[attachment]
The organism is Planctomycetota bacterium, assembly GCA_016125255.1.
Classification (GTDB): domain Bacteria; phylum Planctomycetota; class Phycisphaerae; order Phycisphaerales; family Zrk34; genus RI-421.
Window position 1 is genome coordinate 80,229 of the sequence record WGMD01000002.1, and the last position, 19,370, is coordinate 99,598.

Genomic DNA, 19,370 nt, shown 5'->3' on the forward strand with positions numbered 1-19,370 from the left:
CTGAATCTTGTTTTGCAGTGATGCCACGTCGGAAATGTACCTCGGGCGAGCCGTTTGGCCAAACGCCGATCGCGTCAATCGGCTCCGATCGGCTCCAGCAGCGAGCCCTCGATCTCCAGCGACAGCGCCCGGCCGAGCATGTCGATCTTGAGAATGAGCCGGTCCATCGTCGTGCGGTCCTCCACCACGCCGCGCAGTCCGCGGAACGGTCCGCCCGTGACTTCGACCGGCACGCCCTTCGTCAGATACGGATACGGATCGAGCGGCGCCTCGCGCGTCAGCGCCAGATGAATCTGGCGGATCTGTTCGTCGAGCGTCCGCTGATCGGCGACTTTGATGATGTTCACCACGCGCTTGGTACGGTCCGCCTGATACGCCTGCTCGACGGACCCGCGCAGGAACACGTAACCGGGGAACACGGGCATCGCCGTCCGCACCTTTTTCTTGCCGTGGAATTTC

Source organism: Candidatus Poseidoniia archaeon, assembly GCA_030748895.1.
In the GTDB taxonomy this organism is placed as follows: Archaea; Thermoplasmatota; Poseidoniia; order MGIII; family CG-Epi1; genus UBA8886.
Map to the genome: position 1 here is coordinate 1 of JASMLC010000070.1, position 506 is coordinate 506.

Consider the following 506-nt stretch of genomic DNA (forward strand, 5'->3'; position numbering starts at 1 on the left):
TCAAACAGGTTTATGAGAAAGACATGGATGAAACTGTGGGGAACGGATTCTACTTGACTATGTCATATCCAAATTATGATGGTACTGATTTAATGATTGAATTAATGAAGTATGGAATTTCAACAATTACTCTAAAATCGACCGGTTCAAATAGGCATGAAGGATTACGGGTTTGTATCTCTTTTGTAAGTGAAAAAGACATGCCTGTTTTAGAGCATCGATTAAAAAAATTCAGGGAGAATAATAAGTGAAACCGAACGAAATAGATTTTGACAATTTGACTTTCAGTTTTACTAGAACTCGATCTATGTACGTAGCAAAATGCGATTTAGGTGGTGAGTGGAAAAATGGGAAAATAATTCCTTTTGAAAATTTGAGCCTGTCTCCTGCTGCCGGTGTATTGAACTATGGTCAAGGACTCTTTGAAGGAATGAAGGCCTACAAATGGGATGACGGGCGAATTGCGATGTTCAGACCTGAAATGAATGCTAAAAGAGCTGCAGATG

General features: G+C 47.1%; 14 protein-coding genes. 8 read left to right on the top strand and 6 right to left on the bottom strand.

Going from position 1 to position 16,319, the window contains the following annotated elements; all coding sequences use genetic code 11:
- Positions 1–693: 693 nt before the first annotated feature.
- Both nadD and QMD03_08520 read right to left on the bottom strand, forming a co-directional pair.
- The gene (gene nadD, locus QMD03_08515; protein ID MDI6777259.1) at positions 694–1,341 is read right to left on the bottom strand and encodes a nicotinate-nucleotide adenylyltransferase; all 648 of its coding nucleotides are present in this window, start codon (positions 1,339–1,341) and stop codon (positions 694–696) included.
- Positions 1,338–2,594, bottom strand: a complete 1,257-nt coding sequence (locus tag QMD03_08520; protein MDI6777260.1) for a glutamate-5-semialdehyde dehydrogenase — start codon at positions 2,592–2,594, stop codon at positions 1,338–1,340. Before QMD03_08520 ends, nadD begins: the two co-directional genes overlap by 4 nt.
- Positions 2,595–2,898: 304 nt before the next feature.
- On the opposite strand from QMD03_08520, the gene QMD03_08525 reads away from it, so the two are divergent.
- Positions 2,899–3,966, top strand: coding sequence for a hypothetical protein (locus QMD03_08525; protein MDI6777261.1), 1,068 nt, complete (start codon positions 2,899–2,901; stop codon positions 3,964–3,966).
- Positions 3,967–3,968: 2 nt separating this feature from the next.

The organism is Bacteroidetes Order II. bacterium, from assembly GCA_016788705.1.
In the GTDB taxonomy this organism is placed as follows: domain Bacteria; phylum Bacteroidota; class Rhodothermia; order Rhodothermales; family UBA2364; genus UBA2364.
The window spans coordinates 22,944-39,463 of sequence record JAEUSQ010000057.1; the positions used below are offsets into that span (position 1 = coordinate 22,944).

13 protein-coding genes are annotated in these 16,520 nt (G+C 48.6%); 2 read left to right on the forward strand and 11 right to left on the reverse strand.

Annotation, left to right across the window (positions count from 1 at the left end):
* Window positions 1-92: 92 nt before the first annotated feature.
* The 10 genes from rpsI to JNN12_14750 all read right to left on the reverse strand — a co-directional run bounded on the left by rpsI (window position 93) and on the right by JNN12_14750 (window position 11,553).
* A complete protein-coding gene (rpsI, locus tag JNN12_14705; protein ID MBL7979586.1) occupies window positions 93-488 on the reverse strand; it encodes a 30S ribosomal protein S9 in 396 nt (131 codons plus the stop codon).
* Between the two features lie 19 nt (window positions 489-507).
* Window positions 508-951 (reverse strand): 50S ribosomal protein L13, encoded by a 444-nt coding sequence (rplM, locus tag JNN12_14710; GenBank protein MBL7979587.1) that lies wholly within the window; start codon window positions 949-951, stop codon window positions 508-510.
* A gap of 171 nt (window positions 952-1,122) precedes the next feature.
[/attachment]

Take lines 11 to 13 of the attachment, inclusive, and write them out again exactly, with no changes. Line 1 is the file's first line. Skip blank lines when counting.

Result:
General features: G+C 47.1%; 14 protein-coding genes. 8 read left to right on the top strand and 6 right to left on the bottom strand.

Going from position 1 to position 16,319, the window contains the following annotated elements; all coding sequences use genetic code 11:
- Positions 1–693: 693 nt before the first annotated feature.